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A senior police officer conceded at the Farlam Commission of Inquiry on Tuesday that there were inaccuracies in the police version of the sequence of events at Marikana last year.
Lt-Col Duncan Scott was being questioned by evidence leader Matthew Chaskalson SC about the sequence of events at a hill at Marikana, as stated in the police presentation.
“You have specifically told the commission that when (Association of Miners and Construction Union (Amcu).... president ...Joseph Mathunjwa went forward at the hill, members of the protester group were allowed to address the group first. Is that not what you said?” Chaskalson asked.
Scott said this was his understanding at the time he prepared the presentation.
“I do not change from that now. That is what I understood at the time and when I made the presentation,” he said.
Chaskalson asked: “Do you accept now that that sequence of events is incorrect?”
Chaskalson asked Scott why he had made the incorrect presentation about the progression of events before violence broke out.
“Now that I think I have gone through some of the footage in the evidence leader's package. I can see that that sequencing is not right,” said Scott.
At that stage, the commission's chairman, retired judge Ian Farlam, interjected.
“The questioning (by Chaskalson is on your understanding. What was your understanding (of events) based on?”
Scott said that, regarding the meeting between Mathunjwa and thousands of the protesters, the police had not concentrated on details like the sequence of events.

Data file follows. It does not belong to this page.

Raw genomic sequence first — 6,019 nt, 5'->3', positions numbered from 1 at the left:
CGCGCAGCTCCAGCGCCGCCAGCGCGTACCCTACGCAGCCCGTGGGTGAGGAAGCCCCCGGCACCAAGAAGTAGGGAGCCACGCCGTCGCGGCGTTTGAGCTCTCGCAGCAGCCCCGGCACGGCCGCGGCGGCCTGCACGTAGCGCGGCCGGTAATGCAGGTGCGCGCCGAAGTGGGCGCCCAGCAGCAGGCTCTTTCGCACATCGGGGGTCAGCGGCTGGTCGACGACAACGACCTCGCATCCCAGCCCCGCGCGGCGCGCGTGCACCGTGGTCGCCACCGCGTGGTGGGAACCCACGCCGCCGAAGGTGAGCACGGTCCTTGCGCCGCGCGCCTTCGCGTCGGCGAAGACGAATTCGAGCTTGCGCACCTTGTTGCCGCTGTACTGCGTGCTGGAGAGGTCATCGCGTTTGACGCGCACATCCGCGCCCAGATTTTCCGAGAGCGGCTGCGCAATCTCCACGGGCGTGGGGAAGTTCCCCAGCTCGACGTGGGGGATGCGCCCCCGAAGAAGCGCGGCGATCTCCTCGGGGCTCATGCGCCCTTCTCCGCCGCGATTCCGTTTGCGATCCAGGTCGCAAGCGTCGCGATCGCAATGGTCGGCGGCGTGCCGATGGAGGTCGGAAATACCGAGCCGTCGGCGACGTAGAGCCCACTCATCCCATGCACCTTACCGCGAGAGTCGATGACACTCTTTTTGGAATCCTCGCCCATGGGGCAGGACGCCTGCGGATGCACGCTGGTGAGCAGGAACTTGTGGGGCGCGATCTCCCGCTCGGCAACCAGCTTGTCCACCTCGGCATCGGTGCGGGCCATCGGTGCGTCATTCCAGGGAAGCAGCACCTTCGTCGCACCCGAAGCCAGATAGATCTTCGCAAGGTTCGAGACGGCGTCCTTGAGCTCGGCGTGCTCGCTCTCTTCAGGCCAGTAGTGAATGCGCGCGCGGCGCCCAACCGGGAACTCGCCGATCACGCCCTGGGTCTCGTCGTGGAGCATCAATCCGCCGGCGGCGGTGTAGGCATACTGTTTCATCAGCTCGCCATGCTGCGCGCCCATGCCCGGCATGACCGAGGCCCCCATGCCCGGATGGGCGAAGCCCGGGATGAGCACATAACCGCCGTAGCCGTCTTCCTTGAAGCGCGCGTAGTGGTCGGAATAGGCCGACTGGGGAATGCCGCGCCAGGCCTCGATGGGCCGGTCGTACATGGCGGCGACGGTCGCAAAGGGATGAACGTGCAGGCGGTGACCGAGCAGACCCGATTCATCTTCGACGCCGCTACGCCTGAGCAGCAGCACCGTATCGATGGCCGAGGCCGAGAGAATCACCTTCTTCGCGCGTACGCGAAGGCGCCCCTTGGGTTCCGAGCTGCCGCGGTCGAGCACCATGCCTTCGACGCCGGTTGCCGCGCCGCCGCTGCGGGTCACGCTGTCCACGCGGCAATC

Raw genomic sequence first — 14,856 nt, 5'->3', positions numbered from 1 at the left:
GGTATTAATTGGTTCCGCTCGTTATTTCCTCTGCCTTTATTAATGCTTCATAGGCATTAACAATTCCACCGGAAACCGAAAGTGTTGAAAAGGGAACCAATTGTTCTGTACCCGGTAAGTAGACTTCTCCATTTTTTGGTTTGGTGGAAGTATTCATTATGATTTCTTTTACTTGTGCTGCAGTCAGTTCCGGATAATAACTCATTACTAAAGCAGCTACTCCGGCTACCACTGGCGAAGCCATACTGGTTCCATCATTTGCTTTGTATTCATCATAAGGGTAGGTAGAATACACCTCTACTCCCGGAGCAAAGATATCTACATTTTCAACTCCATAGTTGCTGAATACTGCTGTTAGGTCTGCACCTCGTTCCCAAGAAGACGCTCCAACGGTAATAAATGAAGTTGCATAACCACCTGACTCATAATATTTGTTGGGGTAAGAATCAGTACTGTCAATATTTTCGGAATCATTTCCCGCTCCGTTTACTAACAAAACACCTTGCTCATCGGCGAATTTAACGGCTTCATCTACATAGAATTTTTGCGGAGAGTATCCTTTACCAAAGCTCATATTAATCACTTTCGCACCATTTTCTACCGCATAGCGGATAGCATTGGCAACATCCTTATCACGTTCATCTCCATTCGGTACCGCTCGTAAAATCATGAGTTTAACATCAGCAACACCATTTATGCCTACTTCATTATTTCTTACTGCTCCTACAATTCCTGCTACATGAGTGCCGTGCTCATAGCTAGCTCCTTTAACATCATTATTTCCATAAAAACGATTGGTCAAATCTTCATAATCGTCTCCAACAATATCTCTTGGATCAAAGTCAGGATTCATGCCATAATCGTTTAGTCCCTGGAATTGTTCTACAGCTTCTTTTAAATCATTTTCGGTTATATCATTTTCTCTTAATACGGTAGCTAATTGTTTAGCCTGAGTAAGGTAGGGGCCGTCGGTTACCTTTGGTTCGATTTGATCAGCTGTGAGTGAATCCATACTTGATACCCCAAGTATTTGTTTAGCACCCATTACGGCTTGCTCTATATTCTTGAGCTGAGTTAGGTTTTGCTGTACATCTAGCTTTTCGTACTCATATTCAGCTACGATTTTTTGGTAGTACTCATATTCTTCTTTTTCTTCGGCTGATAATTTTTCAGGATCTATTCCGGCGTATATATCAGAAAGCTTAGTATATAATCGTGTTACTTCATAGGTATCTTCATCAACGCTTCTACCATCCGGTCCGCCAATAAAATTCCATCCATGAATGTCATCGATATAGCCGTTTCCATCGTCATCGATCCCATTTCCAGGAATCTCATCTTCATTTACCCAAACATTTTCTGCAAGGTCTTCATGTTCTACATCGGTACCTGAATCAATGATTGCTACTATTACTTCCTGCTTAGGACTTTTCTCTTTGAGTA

“The sequence of who spoke where, I can’t recall that being important to me. I can’t recall that I was concentrating on specific areas (like) who will be saying what, when.”
“... The presentation of the police, was simply something the police put together to assist the commission to better understand from the police’s point of view what happened. There are going to be inaccuracies in that presentation.”
Scott said the police had tried to be as accurate as possible, under limiting circumstances.
“We didn’t have the liberty of speaking to people outside the police, other than watching Lonmin footage. It (the police presentation) was never designed to be scrutinised in the sense of it being evidence,” he said.
“We did as best as we could, but I concede there are oversights in it. We didn’t think that it could matter as much as it does now.”
Farlam interjected again. “You did the best you could? Wouldn’t you look at the properties - the specifications of videos indicating detail like time of recording?”
Scott responded: “Chairman, it was obviously an oversight, because I didn’t think that was important. The properties I was concentrating on where those of photographs, to put them into order.”
Chaskalson remarked that even without looking at the properties of the videos, one could single out the events which happened prior to the others from the police video operators.
The commission, which is sitting in Centurion, is investigating the deaths of 44 people during strike-related unrest at Lonmin's platinum mining operations at Marikana, near Rustenburg, in North West, last year.
Thirty-four people were shot dead, almost all of them striking mineworkers, on August 16, 2012, while police were trying to disperse them. Ten people, including two policemen and two security guards, were killed in the preceding week.
The commission was established by President Jacob Zuma shortly after the unrest.